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Always the same. While we're all now focused on the change that's about to happen in the Catholic Church as Pope Benedict XVI steps down, the Latin phrase semper eadem—always the same—is often invoked to describe the unchanging character of the Catholic Church.
Certain critics say no real change can take place in the Catholic Church, but change does take place, though it usually happens by indirection, reassessment, and development. The result is what Pope Benedict XVI has called a "hermeneutic of continuity and reform." This was evident in the 2012 Synod of Bishops, convened to consider "The New Evangelization for the Transmission of the Christian Faith."
I participated in this recent synod as a fraternal delegate representing the Baptist World Alliance. The conveners asked the fraternal delegates to make a brief presentation to the synod, offer written comments on the proceedings, and participate in small groups to help draft the final documents. Given the distant and even hostile relations between Catholics and evangelicals in the past, this represents a remarkable degree of openness on the part of the Catholic Church. Though Vatican II documents call non-Catholic Christians "separated brothers," the synod decidedly emphasized fraternity. This was evident in three major themes of the synod.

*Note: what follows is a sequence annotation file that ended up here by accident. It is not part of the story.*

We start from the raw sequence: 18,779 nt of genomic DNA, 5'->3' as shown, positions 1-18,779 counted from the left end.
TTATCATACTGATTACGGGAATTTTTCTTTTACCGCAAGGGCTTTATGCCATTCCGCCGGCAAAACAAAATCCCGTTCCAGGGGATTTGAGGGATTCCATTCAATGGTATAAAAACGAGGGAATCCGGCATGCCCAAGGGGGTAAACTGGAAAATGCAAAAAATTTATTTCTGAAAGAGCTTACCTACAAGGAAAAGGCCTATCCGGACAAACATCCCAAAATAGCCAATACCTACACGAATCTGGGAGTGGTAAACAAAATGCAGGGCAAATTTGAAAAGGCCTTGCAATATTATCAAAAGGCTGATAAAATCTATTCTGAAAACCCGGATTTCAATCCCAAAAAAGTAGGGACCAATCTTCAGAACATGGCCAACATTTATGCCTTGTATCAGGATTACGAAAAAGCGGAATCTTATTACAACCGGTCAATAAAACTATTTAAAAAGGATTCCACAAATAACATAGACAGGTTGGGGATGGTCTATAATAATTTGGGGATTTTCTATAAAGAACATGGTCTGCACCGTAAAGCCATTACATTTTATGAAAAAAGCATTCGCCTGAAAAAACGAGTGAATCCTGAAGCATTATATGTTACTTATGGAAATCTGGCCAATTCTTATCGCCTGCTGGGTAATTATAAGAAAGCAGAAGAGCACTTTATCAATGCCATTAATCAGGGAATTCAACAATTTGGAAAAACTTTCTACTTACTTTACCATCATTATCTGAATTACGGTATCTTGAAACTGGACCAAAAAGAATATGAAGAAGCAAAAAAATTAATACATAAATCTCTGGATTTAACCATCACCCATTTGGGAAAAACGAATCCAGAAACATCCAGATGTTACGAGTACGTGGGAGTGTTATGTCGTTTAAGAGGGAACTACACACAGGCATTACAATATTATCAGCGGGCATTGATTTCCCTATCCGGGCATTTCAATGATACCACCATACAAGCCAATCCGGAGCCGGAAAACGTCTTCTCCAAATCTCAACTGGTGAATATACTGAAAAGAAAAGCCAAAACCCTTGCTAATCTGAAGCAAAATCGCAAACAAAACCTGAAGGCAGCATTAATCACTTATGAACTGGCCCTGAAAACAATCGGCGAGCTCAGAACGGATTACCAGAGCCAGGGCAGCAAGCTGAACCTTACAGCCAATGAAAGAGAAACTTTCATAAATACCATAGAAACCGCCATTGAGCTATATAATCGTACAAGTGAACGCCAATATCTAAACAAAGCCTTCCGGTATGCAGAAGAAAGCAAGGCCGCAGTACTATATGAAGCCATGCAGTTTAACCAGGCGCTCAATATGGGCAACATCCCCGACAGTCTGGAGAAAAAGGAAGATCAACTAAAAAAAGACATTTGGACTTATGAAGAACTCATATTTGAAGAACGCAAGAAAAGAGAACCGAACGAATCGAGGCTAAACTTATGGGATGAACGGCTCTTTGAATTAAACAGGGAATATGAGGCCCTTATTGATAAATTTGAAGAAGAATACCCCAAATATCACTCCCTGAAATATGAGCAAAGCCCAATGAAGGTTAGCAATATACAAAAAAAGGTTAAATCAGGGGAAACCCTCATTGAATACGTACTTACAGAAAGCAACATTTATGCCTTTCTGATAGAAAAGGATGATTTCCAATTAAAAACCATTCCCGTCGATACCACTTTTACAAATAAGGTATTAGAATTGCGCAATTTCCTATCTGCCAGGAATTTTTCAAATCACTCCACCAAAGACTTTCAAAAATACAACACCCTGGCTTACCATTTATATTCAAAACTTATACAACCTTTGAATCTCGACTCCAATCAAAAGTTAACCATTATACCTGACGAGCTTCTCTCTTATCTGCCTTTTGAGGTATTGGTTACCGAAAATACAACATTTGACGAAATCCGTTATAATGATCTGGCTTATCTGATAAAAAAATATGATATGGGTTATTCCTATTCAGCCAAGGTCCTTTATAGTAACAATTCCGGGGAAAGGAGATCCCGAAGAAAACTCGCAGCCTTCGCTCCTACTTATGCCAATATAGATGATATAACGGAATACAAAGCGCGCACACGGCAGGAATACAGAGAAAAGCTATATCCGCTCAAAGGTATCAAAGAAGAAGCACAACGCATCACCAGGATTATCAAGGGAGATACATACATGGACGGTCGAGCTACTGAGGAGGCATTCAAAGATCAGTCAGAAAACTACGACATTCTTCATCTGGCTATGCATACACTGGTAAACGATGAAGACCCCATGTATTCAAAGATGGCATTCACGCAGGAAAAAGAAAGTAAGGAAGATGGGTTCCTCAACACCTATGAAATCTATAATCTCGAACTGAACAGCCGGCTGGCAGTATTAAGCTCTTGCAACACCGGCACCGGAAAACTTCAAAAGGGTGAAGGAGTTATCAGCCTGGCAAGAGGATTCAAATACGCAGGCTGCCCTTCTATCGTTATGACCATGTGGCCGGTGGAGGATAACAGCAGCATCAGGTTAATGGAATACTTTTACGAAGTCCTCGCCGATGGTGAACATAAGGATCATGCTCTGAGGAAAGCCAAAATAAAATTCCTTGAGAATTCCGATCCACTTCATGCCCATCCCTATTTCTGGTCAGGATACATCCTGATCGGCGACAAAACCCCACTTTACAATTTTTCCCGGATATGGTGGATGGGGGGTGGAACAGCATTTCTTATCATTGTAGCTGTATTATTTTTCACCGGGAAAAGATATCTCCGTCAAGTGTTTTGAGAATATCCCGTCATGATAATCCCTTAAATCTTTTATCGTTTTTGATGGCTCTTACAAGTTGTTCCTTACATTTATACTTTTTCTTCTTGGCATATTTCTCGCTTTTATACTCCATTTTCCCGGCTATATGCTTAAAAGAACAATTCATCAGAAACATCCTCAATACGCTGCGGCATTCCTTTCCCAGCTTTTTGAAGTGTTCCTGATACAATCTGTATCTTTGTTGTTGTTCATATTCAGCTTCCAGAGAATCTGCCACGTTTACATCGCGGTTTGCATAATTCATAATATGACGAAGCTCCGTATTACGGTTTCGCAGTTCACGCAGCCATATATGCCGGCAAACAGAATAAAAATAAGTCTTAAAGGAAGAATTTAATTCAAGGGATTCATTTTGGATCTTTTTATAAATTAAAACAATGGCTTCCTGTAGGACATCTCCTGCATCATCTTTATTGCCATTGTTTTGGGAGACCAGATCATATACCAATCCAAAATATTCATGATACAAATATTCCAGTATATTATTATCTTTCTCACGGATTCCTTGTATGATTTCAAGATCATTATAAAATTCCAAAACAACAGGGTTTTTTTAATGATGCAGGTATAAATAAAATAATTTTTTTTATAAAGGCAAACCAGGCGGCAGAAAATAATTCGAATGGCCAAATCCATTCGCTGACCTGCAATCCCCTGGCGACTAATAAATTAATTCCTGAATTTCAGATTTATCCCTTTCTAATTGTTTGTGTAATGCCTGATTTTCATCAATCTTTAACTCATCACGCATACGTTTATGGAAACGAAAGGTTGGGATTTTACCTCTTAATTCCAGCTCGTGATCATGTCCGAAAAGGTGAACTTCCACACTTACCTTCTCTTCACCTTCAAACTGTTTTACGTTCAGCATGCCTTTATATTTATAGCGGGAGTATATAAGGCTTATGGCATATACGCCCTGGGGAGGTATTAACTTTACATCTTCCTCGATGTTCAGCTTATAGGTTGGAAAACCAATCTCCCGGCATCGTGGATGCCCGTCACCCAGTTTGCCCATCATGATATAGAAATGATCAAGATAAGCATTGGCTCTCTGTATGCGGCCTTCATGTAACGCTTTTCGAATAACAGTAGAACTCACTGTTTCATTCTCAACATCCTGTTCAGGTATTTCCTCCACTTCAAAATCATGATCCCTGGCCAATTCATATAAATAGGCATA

1. The centrality of the Bible. The synod recognized the importance of reading, studying, translating, and obeying the written Word of God as essential for evangelization. Lamar Vest of the American Bible Society made a special presentation to the pope and spoke of the collaborative work of spreading the Scriptures throughout the world. We should never minimize the transforming power of God's Word: The Reformation began with a Catholic monk, Martin Luther, poring over the text of the Bible.
2. Jesus Christ and his saving grace. The synod described the Christian faith as "a true encounter and relationship with Jesus Christ," ...